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Latest New Mexico news, sports, business and entertainment at 3:20 a.m. MST

  • New Mexico congresswomen, governor await challengers

SANTA FE, N.M. (AP) — New Mexico's 2022 election landscape is coming into focus as registration day arrives for primary contestants to pursue major-party nominations. The election will include seats in Congress, the governor's office and other statewide offices including attorney general, auditor, treasure and land commissioner overseeing New Mexico's vast underground oil and natural gas reserves. The secretary of state's office collects signature petitions Tuesday in Santa Fe for contenders seeking the nomination by major political parties, including Libertarians. Three first-term congresswomen will be defending their districts with newly drawn political boundaries. Democrats control every statewide elected office, as Gov. Michelle Lujan Grisham seeks a second term.  

  • Driver arrested in hit-and-run that killed Albuquerque boy

ALBUQUERQUE, N.M. (AP) — Authorities say a driver suspected in a hit-and-run that left a 7-year-old boy dead in Albuquerque has been arrested. The U.S. Marshals Service announced that 27-year-old Sergio Almanza surrendered to authorities Monday in southwest New Mexico. Albuquerque police say Almanza is facing charges of homicide by vehicle, leaving the scene of an accident causing death and tampering with evidence. Authorities say Pronoy Bhattacharya was with his family on Dec. 12 as they walked across a street after attending the River of Lights show at the ABQ BioPark. Police say Almanza was driving an illegal off-road vehicle and allegedly ran a red light before hitting the boy and fleeing the scene.

  • 'Rust' death sparks New Mexico gun safety bill for actors

SANTA FE, N.M. (AP) — A Republican New Mexico legislator wants movie actors and other film-set professionals to undergo state-sponsored gun-safety training after the death last year of a cinematographer from a gun fired by actor Alec Baldwin. State Sen. Cliff Pirtle of Roswell on Monday announced he introduced a bill that would require  all acting and film production personnel where firearms are present to complete a safety class offered by the New Mexico Game and Fish Department. It was unclear whether the Democrat-led Legislature will bring the bill up for debate and a possible vote during a 30-day legislative session that ends Feb. 17. Baldwin has said he didn't know the gun contained a live round.

  • New Mexico lawmakers advance Native American education bills

SANTA FE, N.M. (AP) — The New Mexico Legislature is once again considering a suite of bills that would increase funding for Native American tribal education departments and tribal libraries. The measures are backed by tribal leaders frustrated with slow progress by the state. The school, library, and teacher training funding bills advanced on Monday from the House Education Committee, mostly along party lines with the Democratic majority. Supporters say the bills would help the state to satisfy a court order to improve education for Native American students. Critics are raising questions about how the effectiveness of the spending would be tracked.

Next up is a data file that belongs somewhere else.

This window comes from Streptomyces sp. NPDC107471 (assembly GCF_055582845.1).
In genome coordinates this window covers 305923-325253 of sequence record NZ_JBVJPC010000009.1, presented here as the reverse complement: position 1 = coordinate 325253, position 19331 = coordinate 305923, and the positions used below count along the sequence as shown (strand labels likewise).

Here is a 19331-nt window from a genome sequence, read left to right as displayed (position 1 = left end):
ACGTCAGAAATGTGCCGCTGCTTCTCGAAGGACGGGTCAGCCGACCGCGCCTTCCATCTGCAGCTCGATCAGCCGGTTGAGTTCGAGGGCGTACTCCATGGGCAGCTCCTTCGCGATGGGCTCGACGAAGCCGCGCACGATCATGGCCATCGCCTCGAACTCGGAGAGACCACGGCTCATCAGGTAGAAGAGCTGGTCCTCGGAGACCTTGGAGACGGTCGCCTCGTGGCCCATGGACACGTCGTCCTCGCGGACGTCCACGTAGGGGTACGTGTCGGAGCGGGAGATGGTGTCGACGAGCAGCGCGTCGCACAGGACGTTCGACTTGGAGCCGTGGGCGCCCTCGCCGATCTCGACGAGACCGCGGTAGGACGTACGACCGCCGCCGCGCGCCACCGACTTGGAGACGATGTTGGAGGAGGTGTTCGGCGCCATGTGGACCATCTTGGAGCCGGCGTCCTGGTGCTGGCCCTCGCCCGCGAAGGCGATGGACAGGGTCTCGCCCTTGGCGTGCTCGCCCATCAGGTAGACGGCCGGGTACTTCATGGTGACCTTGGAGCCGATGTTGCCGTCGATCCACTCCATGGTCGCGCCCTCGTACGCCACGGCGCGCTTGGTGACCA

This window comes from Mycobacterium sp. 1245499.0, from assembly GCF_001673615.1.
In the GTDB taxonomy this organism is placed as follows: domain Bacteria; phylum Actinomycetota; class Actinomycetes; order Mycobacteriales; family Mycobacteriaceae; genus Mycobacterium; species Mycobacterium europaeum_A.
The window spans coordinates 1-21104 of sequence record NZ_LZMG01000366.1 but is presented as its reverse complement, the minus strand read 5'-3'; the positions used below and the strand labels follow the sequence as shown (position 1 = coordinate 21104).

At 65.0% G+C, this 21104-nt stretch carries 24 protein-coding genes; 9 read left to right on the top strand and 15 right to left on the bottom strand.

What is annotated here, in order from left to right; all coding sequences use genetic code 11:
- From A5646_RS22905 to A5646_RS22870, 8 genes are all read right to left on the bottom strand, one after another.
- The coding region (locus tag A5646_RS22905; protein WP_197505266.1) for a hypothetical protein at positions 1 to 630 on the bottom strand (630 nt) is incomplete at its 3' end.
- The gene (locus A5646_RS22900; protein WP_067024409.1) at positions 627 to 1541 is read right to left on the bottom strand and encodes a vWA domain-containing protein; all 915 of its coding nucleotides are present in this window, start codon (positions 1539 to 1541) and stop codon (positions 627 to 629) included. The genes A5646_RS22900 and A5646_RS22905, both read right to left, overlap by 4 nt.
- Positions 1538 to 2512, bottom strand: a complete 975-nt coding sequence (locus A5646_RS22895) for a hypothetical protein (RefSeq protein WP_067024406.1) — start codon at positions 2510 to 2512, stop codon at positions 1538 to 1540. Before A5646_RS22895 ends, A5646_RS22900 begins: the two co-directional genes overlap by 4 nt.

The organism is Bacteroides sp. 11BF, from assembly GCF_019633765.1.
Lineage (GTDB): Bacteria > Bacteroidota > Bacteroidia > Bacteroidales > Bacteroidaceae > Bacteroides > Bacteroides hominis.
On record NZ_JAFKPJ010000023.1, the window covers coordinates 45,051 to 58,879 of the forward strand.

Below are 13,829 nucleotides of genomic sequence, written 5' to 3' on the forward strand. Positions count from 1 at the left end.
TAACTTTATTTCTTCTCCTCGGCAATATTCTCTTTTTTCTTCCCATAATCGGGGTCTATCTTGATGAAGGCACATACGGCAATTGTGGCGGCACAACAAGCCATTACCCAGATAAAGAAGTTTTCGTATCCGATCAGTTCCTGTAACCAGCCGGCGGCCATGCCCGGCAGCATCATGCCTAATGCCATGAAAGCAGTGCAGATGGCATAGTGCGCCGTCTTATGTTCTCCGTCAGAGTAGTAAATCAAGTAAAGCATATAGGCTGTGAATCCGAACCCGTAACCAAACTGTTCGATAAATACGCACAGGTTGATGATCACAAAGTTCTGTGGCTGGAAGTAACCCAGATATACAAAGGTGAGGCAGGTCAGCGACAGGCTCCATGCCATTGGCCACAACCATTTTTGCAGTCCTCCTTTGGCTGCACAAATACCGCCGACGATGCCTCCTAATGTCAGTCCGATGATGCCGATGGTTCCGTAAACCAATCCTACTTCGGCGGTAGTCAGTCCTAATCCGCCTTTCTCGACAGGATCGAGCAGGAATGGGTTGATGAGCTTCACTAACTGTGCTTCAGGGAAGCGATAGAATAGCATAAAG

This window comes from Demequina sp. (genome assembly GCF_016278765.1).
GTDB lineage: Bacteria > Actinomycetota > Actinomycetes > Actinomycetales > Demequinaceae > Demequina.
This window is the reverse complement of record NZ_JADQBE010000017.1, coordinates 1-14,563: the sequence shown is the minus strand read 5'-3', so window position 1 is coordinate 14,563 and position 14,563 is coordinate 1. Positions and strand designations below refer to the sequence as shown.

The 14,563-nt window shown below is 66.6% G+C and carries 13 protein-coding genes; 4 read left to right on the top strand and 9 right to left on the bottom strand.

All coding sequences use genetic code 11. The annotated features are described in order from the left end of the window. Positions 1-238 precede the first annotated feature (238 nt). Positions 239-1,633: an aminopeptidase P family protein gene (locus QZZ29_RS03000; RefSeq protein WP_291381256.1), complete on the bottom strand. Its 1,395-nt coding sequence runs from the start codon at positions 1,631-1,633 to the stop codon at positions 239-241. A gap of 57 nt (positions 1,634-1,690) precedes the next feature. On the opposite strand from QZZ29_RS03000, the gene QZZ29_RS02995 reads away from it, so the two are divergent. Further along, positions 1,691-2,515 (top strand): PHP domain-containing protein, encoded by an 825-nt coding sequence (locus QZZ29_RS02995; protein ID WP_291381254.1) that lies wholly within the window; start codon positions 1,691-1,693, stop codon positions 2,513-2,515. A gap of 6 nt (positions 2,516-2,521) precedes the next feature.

• Hackers prey on public schools, adding stress amid pandemic

ALBUQUERQUE, N.M. (AP) — Cybersecurity experts say that ransomware attacks on K-12 schools have increased during the pandemic. Cyberattacks have crippled schools in recent weeks as teachers become more reliant on computers to take attendance and deliver lessons. Before the pandemic, cyber hacks of schools rarely led to canceled classes. Snow days are less frequent because children can learn from home when there's bad weather. But this month at least two schools in New Mexico and Wisconsin took "cyber snow days," canceling classes to repair the damage from attacks by hackers. Disruptions of software used to record attendance and grades make teaching even more stressful on top of COVID-19 protocols and staffing shortages. 

  • Santa Fe airport poised to get long overdue expansion

SANTA FE, N.M. (AP) — The Santa Fe Regional Airport is set to embark on the first phase of a long-planned expansion.The Albuquerque Journal reported Monday that Bradbury Stamm Construction of Albuquerque will officially break ground after the results of a utility survey, which is currently in the process. Construction is anticipated to take 12-14 months. The expansion, with a $21.5 million price tag, will include doubling the terminal size and creating a bigger parking lot. Airport officials say the airport has seen its passenger traffic nearly double from 93,000 in 2017 to 175,000 in 2019. The airport was originally designed by Santa Fe architect John Gaw Meem. 

  • Police investigate shooting in Albuquerque's southwest area

ALBUQUERQUE, N.M. (AP) — Police in Albuquerque say they are investigating a shooting in the southwest part of the city. They say the shooting occurred early Sunday morning in a neighborhood. One person was taken to a hospital for treatment, but police didn't immediately release the victim's name or condition or the circumstances that led to the shooting.

  • Albuquerque is distributing about 80K at-home COVID-19 tests

ALBUQUERQUE, N.M. (AP) — Some 80,000 at-home COVID-19 tests are beginning to be handed out by city officials in areas of Albuquerque determined to need them the most. The supplies are from the federal government and the distribution has started in areas of high social vulnerability. KOB-TV reports that the Barelas Senior Center was one of the first stops. Each person who wanted the at-home tests were getting four kits, which is eight COVID-19 tests total. Albuquerque has 25 locations designated for distribution, including community centers, libraries, and local organizations. City officials say that there eventually will be test instructions in 12 different languages.